Did you know that there are a couple of ways to use a watercolor marker other than just sketching? For that, I’m going to show you how to use watercolor markers so you can go beyond sketching and shading.
Watercolor markers are markers that contain watercolor pigments. You can use them as markers while you can paint with the help of a brush and some water. In some ways, the techniques and supplies needed are similar to traditional watercolor painting.
When traveling, I find them much easier to pack and carry, which is why I love using them for my artworks. Through this tutorial, I hope that it helps you maximize your watercolor marker set.
What You Need
Some watercolor markers can be combined with water, allowing you to blend and apply wet-on-wet techniques. Meanwhile, oil-based watercolor markers help you produce defined strokes and textures.
Ideally, you need to figure out the type of art projects you want to create before buying a watercolor set. If you’re unsure whether you have oil-based or water-based watercolor markers, now is the time to check it! That’s because there are certain techniques that you cannot do with oil-based watercolor markers.
For this tutorial, you can choose any type of watercolor paper or mixed media paper. Most watercolor papers are at 190 gsm or higher. The thicker the paper the easier it is to work on wet-on-wet techniques.
That said, I will have to discourage you from using printer paper. Watercolors will soak up regular printer paper, resulting in bleeding, buckling, and curling. Even if you’re using watercolor markers, the effect will be the same. Once the paper buckles and curls, the liquids will shift to the valleys, which will make it harder for you to spread the color.
Most watercolor markers have brush nibs, while other brands like Winsor & Newton offer dual-tipped markers with a fine nib on the other side.
If your watercolor markers have water-based pigments, I highly recommend complementing them with a set of watercolor brushes. In addition, you will need a cup of water, a mixing tray, a washi tape or masking tape, paper towels, a pencil, and an eraser.
The water will be used to either wash the brush or dilute the water-based pigments on paper. Meanwhile, the washi tape or masking tape will help prevent the paper from buckling. The paper towels will be used to clean the marker nibs when you layer colors or reduce the moisture on the brush.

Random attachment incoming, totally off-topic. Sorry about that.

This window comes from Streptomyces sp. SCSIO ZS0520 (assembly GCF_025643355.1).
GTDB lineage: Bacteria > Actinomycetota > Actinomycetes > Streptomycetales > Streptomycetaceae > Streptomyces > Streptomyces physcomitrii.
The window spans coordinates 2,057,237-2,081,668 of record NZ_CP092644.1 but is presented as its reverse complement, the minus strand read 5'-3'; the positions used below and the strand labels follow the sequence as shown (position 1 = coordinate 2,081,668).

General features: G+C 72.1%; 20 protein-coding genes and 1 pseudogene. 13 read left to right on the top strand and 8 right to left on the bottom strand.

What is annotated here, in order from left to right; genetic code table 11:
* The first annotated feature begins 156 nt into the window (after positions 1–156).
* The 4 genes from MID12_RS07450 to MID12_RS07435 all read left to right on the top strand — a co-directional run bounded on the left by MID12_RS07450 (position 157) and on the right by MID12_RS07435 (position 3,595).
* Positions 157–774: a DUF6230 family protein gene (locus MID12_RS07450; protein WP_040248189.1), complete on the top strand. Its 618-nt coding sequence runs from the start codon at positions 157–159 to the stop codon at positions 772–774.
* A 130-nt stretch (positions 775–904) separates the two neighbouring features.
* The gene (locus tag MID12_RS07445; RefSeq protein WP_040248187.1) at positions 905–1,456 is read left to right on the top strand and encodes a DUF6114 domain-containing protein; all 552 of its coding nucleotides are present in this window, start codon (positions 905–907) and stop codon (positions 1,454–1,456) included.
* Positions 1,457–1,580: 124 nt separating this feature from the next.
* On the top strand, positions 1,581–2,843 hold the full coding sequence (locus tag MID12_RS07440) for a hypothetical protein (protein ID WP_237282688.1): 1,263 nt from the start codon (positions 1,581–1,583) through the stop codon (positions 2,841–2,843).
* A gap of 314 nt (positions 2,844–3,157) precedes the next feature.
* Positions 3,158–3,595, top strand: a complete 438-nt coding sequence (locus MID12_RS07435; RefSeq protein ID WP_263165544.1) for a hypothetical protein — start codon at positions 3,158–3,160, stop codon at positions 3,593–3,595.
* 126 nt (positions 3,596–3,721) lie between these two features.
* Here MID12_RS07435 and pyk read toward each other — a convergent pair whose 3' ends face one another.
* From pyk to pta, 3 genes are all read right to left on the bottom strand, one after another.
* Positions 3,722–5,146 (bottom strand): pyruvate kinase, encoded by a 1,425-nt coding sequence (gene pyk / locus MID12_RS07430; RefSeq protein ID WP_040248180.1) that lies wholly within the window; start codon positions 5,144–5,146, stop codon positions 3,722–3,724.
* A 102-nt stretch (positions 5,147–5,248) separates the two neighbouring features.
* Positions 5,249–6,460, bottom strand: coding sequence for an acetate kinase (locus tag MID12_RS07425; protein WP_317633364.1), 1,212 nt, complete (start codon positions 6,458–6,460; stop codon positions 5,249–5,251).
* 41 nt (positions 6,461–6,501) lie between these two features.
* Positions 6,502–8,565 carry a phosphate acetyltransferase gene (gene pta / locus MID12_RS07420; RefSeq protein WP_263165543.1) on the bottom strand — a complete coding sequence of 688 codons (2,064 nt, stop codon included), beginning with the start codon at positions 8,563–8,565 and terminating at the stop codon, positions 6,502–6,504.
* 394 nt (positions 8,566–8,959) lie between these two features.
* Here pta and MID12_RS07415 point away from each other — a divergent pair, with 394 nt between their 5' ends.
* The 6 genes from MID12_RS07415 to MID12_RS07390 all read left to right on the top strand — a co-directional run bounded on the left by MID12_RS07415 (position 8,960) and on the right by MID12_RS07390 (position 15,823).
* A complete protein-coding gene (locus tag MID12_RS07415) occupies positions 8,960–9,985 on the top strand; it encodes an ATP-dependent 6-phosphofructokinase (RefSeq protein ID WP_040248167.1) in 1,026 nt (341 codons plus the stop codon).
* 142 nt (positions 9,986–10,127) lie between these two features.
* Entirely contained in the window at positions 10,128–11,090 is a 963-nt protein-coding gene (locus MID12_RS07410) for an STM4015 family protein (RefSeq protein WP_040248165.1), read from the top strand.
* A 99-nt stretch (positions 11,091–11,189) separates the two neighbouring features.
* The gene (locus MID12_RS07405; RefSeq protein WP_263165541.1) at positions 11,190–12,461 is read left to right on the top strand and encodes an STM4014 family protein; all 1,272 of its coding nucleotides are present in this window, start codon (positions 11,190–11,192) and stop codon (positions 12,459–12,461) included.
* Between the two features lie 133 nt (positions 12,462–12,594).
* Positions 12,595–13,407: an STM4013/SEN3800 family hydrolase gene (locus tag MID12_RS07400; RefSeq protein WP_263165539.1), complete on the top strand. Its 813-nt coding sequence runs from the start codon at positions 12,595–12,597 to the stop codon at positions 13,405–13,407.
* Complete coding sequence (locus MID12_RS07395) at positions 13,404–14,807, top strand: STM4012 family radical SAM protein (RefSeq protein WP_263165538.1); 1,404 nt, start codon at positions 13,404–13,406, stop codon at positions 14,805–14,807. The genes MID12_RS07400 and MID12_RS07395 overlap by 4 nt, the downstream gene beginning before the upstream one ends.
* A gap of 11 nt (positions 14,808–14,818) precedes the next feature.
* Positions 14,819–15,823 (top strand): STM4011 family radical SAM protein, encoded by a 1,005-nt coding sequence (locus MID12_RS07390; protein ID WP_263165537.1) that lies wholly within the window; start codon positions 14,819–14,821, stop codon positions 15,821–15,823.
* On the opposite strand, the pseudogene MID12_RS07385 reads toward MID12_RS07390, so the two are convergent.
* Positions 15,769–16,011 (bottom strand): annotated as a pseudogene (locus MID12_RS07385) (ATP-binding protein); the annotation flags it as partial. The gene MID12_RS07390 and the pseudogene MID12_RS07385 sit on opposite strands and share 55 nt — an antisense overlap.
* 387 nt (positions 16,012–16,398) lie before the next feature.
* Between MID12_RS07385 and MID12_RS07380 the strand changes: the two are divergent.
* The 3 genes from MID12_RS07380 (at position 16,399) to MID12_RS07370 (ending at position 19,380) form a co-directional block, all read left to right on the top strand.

Unfortunately, you cannot add water to oil-based inks to mix or blend colors.
How to Use Watercolor Marker Instructions
Before you begin
Stick washi or masking tapes on the edges of the paper. This will ensure that the paper will not buckle as you apply liquids.
You can also spread some old newspaper or scrap paper on your table. Watercolor techniques can be messy, especially when children are involved. Be sure to have spare scrap papers or paper towels. Paper towels come in handy for cleaning the nibs and brushes after blending, as well as tidying up your work area after painting.
Basic watercolor marker shading
Get your oil or water-based watercolor markers, as well as a sheet of watercolor paper or mixed media paper. Optional: pencil and eraser.
If you can draw a perfect shape directly with watercolor markers, go ahead. Otherwise, use the pencil to lightly sketch the outline of the shape.
Using a watercolor marker, fill the shape with color by moving the brush nib from side to side, or an up and down motion as shown in this demo video by Arteza. Even with a light press, the marker will dispense the ink. Notice that the ink is somewhat translucent, just like the watercolor. You can add layers of the same color and build up towards making the shape look more opaque.
Tip: Avoid pressing the nibs too hard on the paper to prevent them from fraying. Like alcohol-based markers, good-quality watercolor markers have juicy inks that flow smoothly out of the nibs.
Creating highlights and shadows using paintbrush and water
Prepare your watercolor markers, brush, 2 cups of water, paper towel, and watercolor or mixed media paper. Note: This technique is only applicable to water-based pigments.
Rub the brush nib onto the watercolor paper back and forth to release the ink and form a small rectangle as shown in this article on The Virtual Instructor. Don’t worry, you don’t need to make a perfect shape.